Mirasol worries about quieting him down, but she doesn’t have to; the saltwater’s wrung out of him like an old dishcloth. So she sets her weight between his hips to pull him to the bed--or try to, anyway--and he dredges himself up after the second try, towing her along in his wake.
It’s always cold up here in the City, but she’s the one shivering in a shirt and sweat-pants under the blanket--Haik doesn’t seem to feel anything.
“It’s cold where I was born,” he says, draping his arms across her chest. “Tewaipounamu. The old name for the South Island.”
“Oh, so the Maori are like East Coasters.” She twists to smile at him. “Or Canadians.”
He doesn’t smile back at her, but he takes out her braid and runs his hands through it; again her hair is free of tangles, and she leans her cheek into his arm.
“What does she look like?” He wonders. “Did she talk to you? How did she get to the others?"
“She was soaking wet. And she said Lumawig fished her out of the sea.”
“Liit-liit,” he breathes. “Liit-liit-na-Langa-an. Fuck, I thought he was dead.”
Smallest of Langa-an, she parses out: The smallest of Langa-an; the smallest child of Langa-an; Lumawig the last-born.
“Did you see him there?” He pleads. “Were his brothers with him? His mother?”
“Yes. He was drumming at the front.”
“Where is my sister?”
She couldn’t see far in the crush of the gods’ giant ship. “I don’t know,” she apologizes. “I was only there for a few minutes. And there were a lot of people; I mostly focused on our daughter.”
“I… I am her father.” He tightens out of pain, and she half-expects his joints to crack around her like an old man’s. “I am her father, and I couldn’t make her come back.”
“It’s not your fault. You tried for centuries.” Mirasol pecks his knuckles.
But tears trickle sluggish in her hair, and with a tired scratchy sigh, Haik feels old beneath his long muscled arms and the vast dark stretch of his skin. When he tips back--so careful--she strains to keep him straight, as if he’s lost his balance. (She won’t be able to get him back up, she fears. She tried a few minutes ago.)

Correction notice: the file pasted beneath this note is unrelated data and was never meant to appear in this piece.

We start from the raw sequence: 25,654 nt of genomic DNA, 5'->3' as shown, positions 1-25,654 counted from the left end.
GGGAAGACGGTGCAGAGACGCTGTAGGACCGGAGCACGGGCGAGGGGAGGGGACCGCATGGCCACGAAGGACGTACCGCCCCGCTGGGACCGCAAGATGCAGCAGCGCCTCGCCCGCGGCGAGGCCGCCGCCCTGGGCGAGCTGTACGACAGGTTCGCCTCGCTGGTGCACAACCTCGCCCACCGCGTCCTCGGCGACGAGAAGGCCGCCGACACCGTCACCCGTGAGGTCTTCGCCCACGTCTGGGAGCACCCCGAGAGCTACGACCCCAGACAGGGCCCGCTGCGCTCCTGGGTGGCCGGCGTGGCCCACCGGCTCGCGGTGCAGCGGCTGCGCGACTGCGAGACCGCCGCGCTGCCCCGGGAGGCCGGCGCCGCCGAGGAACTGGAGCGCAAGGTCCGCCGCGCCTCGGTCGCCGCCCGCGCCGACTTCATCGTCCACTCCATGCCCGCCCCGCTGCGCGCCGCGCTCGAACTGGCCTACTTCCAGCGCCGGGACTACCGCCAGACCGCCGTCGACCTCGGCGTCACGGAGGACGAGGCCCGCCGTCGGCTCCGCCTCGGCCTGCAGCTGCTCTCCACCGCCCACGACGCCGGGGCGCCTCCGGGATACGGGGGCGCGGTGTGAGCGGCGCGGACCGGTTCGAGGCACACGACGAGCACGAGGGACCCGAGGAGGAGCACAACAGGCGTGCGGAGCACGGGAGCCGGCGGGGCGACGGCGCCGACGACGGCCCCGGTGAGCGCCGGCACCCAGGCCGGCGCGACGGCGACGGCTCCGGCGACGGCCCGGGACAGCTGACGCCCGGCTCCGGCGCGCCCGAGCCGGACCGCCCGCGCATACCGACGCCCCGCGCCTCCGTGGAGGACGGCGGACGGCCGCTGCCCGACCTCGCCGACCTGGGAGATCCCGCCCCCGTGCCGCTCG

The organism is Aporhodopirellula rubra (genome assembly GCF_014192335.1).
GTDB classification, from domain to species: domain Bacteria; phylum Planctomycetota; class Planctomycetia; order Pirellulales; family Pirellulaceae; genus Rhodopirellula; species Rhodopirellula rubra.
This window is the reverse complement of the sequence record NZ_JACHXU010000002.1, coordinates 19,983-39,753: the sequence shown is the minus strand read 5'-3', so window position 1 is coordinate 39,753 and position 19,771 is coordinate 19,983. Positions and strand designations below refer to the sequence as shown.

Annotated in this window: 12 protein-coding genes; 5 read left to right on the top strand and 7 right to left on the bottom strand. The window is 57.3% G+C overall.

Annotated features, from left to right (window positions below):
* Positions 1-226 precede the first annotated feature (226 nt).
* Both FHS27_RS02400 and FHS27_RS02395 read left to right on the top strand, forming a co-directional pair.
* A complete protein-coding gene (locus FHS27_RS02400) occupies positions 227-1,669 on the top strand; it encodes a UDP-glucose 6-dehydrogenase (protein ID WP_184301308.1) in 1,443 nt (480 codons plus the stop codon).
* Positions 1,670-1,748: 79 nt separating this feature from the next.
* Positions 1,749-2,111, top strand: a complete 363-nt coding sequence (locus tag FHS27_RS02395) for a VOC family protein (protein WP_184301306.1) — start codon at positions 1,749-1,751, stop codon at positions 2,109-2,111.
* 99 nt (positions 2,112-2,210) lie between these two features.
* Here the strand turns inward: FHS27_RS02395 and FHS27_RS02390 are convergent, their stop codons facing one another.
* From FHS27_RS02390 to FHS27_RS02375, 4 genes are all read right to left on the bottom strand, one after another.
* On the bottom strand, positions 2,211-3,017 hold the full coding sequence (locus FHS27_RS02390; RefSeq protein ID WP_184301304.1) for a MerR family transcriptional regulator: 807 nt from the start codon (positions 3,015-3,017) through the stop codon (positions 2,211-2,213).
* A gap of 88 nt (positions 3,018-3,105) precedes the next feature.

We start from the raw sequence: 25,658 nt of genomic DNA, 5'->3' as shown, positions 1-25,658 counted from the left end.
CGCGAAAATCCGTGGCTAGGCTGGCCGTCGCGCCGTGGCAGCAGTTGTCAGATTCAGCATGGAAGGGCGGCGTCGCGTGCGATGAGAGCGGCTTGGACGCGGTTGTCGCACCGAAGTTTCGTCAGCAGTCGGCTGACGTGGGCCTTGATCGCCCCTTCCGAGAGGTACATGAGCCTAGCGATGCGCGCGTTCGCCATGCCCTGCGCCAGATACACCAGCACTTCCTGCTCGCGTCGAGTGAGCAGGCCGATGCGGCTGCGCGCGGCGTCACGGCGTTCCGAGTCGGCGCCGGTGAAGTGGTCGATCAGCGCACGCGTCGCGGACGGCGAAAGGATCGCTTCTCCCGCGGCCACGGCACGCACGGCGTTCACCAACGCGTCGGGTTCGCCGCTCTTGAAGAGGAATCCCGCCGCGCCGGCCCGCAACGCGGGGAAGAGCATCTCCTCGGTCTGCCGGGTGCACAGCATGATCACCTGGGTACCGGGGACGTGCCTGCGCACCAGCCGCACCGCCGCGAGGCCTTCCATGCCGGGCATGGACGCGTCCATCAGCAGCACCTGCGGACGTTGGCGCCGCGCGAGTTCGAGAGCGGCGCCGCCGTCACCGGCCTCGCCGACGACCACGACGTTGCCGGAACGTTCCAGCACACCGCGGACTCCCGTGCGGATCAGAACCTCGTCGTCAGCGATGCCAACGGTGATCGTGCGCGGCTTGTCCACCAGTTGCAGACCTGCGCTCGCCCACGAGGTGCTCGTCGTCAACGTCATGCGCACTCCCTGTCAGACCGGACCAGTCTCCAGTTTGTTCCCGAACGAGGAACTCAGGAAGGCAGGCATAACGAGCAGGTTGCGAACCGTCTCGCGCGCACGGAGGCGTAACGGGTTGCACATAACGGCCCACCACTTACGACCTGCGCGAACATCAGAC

His heartbeat is an old man’s, too, lagging faint behind the muscles in his chest, and it scares her because none of the other gods feel like he does, whether they looked old or young or in-between. Will he wake up tomorrow if he goes to sleep?
He’ll calm down, the sky-voice says.
“Calm down?” She shakes her head. “No, being calm is the problem. He needs to… to get up, and… move, or…”
Is that why he didn’t want to break the pattern? Does he feel too old to take risks?
Haik is an anito now--he cannot die of old age, the sky-voice assures her gently.
“Then why does he feel like it?”
His tattoos are coming back, he explains. He just needs to get used to them again.
What are tattoos to a Filipino god? She wonders. If a god’s name is who they are, and tattoos are like clothing to mortals…
“Tattoos are the words fished up from your souls, anak,” a father says to her. “Even a god can’t tattoo you if you hate him, or if the meaning doesn’t fit. They’re already there; all the artist does is let people see them.”
“If I ask for one of his tattoos and he says yes, will the artist do that?” She wonders.
“You’ll have to ask Haik, not me.” He chuckles. “If you wanted my tattoo or another relative’s, that’s normal--it’s a big jump to asking for one of his.”
“I wouldn’t get crocodile scales all over my arm, or his face tattoos--maybe just a bracelet.”
“What man is she asking about his tattoos?” Her oldest aunt demands. The thudding of her cane approaches the doorway, along with her hunching shadow. “Do you know what that meant when I was your age, Mirasol? Naku--of all people, I would have thought you paid attention to me--”
“It--it’s not what you think, Auntie.” She tries to keep her face composed, but it still burns.
Once her aunt spots her, she laughs.
“I got you!” She crows. “But really, you can’t ask someone for their tattoos without a damn good reason, especially a young man’s. You said he had his face tattooed and crocodile scales? There’s only three men your age with croc-teeth, and they might as well be crocodiles with how long their mouths stay open. Unless they suddenly got good at keeping secrets--”
Her father laughs. “It’s Haik!”
Another raspy laugh from her aunt. “Why are you asking your father and not him, then?”
“Because… what if he gets mad?”
“Does Haik get mad at the fishers and warriors?” Her aunt points out.
“No, but Auntie--crocodiles are for men’s tattoos.”
“Ayyyy, young people. Afraid of everything.” Her aunt shuffles over and drags her out of the house. “The worst he’s going to say is no, and he’ll probably be nice about it, too. Different tattoos are nothing wrong, anak. Bathala gave Laki and Ba-e different tattoos, and Amanikable had different tattoos from them both, but that didn’t stop him from falling in love with Ba-e.”
“Wait--where are we going?”
Mirasol gets distracted at the mention of the other names, and her memory vanishes with the sound of her father’s laughter. “Who’s Aminakable?”
“A-ma-ni-ka-ble.” Haik sounds out.
“What’s he like?”